Cultural Management: 

Pruning out and destroying egg laying sites before the larvae emerge is a great way to locally (in a planting) reduce the population of this insect. Do so from early October to mid-April, when plants are leafless and seeing the egg laying locations may be easier. (It may be useful to wait until the winter/spring, as some managers have commented that destroying egg sites too early in the fall may lead to missed eggs if some female beetles are still alive and laying eggs.) Additionally, larvae have been found to crawl down the main stem of the shrub to the soil, where they pupate. It may, therefore, be helpful to wrap the base of an infested shrub with a barrier material and apply a sticky substance in an attempt to capture the larvae moving to the ground to pupate. Do not apply sticky substances to the bark of the shrub itself. If installing new plantings, only plant species of viburnum that are known to be the most resistant to this insect in Massachusetts.

Natural Enemies & Biological Control: 

Natural enemies of the viburnum leaf beetle have been observed. These include but are not limited to: lady beetle adults and larvae, lacewing larvae and spined soldier bug (Podisus maculiventris) nymphs (Brewer Fact Sheet, 2018). Biological control options for this insect are currently being researched. For example, quarantine studies of Eurasian egg parasitoids (Aprostocetus spp., Hymenoptera: Eulophidae) have been conducted, however due to lack of host specificity they were not recommended for use against the viburnum leaf beetle in North America (Gaylord, 2009). More information is likely to become available in the future.

Entomopathogenic nematodes were effective at managing viburnum leaf beetles in lab bioassays. Heterorhabditis bacteriophora and Steinernema carpocapsae were very effective at killing pupae in the lab, reducing adult emergence by 76–100% (Weston and Desurmont, 2008). Nematode applications made before pupation were more effective in that laboratory study than those made after pupation, with H. bacteriophora consistently (but not significantly) more effective than S. carpocapsae (Weston and Desurmont, 2008).

Chemical Management: 

Acephate (larvae) (NL)

Azadirachtin (NL)

Chromobacterium subtsugae (NL)

Clothianidin (NL)

Cyantraniliprole (NL)

Dinotefuran (NL)

Flonicamid+cyclaniliprole (N)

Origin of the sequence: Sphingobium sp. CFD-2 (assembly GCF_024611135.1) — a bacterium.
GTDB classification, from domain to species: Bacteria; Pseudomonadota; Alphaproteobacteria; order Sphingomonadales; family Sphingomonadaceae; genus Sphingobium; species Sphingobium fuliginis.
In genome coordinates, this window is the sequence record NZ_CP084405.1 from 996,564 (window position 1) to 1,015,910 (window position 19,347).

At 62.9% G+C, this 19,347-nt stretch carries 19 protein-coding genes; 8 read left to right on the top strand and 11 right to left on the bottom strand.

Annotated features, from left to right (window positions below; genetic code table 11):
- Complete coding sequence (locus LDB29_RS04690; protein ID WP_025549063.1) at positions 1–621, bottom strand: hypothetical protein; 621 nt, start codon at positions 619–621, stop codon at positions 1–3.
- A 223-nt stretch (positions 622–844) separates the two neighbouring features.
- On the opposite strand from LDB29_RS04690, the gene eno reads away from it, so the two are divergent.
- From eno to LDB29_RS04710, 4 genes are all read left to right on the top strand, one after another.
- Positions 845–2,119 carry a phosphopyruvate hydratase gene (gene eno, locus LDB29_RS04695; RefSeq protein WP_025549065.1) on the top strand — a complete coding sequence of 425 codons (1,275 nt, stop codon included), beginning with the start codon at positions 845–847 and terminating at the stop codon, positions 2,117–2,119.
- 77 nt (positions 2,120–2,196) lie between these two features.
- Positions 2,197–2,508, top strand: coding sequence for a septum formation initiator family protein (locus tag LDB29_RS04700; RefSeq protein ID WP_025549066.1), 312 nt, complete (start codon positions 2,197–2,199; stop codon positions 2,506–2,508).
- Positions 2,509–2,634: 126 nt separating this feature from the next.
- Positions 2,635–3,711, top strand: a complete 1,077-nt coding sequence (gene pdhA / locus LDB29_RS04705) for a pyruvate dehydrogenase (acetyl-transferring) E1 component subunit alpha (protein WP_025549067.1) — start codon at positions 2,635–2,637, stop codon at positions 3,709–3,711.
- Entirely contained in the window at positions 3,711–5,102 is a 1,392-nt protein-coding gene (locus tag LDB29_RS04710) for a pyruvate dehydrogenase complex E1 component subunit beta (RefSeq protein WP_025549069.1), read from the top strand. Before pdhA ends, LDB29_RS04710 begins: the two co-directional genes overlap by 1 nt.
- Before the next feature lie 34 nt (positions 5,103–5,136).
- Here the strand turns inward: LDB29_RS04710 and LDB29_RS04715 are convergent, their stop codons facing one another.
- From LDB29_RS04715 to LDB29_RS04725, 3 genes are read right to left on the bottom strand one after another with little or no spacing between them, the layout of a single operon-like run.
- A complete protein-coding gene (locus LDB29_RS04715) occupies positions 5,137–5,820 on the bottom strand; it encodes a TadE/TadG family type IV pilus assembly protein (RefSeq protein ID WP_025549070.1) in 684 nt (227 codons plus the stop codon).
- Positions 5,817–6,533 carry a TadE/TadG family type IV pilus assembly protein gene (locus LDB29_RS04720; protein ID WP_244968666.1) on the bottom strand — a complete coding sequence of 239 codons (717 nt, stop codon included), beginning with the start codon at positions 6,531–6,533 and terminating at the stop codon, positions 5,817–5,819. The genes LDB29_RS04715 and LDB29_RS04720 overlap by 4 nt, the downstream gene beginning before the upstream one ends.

Horticultural Oil (L)

Imidacloprid (L)

Permethrin (L)

Pyrethrin+sulfur (NL)

Spinetoram+sulfoxaflor (N)

Spinosad (NL)


Choose reduced risk insecticide options to preserve natural enemies and reduce the potential for impact on pollinator populations. Both insecticidal soap and spinosad have been found to be effective at managing viburnum leaf beetle larvae. Direct contact with the larvae is required for contact insecticides to be effective. Chemical management of young larvae (late April, early May) is most likely to be effective. Dormant horticultural oil applications (done before host plant leaves emerge) at high rates (4%) have been found to reduce egg hatch by 75-80% (Brewer and Weston Fact Sheet, 2018).

Active ingredients that may be applied systemically include: Clothianidin (soil drench), cyantraniliprole (injection, soil drench), dinotefuran (soil drench), and imidacloprid (soil drench).

Make insecticide applications after bloom to protect pollinators. Applications at times of the day and temperatures when pollinators are less likely to be active can also reduce the risk of impacting their populations.

Note: Beginning July 1, 2022, neonicotinoid insecticides are classified as state restricted use for use on tree and shrub insect pests in Massachusetts. For more information, visit the MA Department of Agricultural Resources Pesticide Program.

Read and follow all label instructions for safety and proper use. If this guide contradicts language on the label, follow the most up-to-date instructions on the product label. Always confirm that the site you wish to treat and the pest you wish to manage are on the label before using any pesticide. Read the full disclaimer. Active ingredients labeled "L" indicate some products containing the active ingredient are labeled for landscape uses on trees or shrubs. Active ingredients labeled "N" indicate some products containing the active ingredient are labeled for use in nurseries. Always confirm allowable uses on product labels. This active ingredient list is based on what was registered for use in Massachusetts at the time of publication. This information changes rapidly and may not be up to date. If you are viewing this information from another state, check with your local Extension Service and State Pesticide Program for local uses and regulations. Active ingredient lists were last updated: January 2024. To check current product registrations in Massachusetts, please visit: .